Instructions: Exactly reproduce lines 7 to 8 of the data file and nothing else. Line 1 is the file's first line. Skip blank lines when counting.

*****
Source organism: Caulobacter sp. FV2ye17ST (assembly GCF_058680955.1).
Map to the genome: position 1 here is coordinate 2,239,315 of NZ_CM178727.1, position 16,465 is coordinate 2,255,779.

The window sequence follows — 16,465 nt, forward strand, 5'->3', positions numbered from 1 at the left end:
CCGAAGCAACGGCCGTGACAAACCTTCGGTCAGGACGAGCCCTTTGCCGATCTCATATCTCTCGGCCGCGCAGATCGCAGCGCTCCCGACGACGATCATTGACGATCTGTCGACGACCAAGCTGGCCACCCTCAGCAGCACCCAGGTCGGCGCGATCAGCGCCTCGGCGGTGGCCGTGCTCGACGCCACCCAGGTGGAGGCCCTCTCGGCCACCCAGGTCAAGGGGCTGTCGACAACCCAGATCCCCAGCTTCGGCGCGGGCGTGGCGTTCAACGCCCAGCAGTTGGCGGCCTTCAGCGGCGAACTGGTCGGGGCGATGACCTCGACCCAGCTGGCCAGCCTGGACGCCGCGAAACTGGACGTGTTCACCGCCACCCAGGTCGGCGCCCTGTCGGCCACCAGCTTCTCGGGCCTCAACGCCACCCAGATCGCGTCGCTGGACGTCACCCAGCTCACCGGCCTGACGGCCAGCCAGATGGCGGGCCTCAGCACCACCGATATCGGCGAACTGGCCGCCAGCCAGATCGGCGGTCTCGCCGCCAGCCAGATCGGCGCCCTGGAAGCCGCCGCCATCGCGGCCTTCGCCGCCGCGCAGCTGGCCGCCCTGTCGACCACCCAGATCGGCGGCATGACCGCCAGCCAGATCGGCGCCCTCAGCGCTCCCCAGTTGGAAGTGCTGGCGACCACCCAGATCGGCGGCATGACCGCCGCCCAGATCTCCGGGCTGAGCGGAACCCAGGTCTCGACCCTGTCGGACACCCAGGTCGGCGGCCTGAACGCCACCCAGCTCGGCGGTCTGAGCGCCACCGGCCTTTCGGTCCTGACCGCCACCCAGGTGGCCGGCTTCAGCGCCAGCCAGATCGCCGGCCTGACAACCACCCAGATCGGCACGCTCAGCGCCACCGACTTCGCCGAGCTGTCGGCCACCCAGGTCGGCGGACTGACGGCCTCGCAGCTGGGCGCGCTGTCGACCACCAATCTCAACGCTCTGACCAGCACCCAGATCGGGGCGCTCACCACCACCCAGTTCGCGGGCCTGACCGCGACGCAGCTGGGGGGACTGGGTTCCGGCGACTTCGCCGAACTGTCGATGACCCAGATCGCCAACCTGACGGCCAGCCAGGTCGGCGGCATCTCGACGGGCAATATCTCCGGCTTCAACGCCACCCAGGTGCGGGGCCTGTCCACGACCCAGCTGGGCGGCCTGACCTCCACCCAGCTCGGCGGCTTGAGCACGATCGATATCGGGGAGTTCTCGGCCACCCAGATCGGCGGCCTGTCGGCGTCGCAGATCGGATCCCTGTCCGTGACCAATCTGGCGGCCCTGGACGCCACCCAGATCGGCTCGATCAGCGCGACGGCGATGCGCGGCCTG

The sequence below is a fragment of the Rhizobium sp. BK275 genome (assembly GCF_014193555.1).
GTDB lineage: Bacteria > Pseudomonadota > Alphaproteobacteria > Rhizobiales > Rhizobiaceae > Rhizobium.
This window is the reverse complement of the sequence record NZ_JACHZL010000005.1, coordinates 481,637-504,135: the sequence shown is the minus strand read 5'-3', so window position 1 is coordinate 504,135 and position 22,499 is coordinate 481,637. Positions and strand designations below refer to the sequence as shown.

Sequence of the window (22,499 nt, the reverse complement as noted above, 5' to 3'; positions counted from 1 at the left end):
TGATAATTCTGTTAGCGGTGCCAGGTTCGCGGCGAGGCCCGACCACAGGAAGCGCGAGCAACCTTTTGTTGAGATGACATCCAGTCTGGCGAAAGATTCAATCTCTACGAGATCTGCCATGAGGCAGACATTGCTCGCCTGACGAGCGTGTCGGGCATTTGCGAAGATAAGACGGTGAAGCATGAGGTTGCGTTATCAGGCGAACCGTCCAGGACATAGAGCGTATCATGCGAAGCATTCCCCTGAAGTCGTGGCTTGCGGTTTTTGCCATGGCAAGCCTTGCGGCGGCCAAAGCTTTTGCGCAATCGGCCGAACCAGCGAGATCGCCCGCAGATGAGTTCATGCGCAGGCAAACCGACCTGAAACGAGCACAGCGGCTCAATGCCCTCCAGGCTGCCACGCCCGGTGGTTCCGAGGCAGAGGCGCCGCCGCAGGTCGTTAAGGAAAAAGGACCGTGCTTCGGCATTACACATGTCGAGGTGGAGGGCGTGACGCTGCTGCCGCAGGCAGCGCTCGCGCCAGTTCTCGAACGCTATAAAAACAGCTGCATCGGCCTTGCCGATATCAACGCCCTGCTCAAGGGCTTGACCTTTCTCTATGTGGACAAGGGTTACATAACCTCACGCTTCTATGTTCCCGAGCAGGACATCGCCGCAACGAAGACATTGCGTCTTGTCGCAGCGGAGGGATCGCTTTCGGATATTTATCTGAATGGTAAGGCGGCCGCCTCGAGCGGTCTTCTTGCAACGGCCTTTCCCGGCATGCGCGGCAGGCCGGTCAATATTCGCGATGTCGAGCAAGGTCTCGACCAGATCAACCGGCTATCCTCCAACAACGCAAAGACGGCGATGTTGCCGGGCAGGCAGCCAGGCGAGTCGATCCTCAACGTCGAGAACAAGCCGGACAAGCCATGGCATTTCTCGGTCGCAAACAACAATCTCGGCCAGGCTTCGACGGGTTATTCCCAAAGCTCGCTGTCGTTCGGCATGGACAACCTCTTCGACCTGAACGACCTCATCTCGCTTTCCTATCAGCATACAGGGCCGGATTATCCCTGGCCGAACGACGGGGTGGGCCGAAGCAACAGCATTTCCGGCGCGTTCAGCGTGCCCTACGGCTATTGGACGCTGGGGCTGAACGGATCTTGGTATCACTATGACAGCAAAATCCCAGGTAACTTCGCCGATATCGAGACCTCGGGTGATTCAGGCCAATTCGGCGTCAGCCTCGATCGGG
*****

This window is the reverse complement of the sequence record NZ_JACHZL010000005.1, coordinates 481,637-504,135: the sequence shown is the minus strand read 5'-3', so window position 1 is coordinate 504,135 and position 22,499 is coordinate 481,637. Positions and strand designations below refer to the sequence as shown.

Sequence of the window (22,499 nt, the reverse complement as noted above, 5' to 3'; positions counted from 1 at the left end):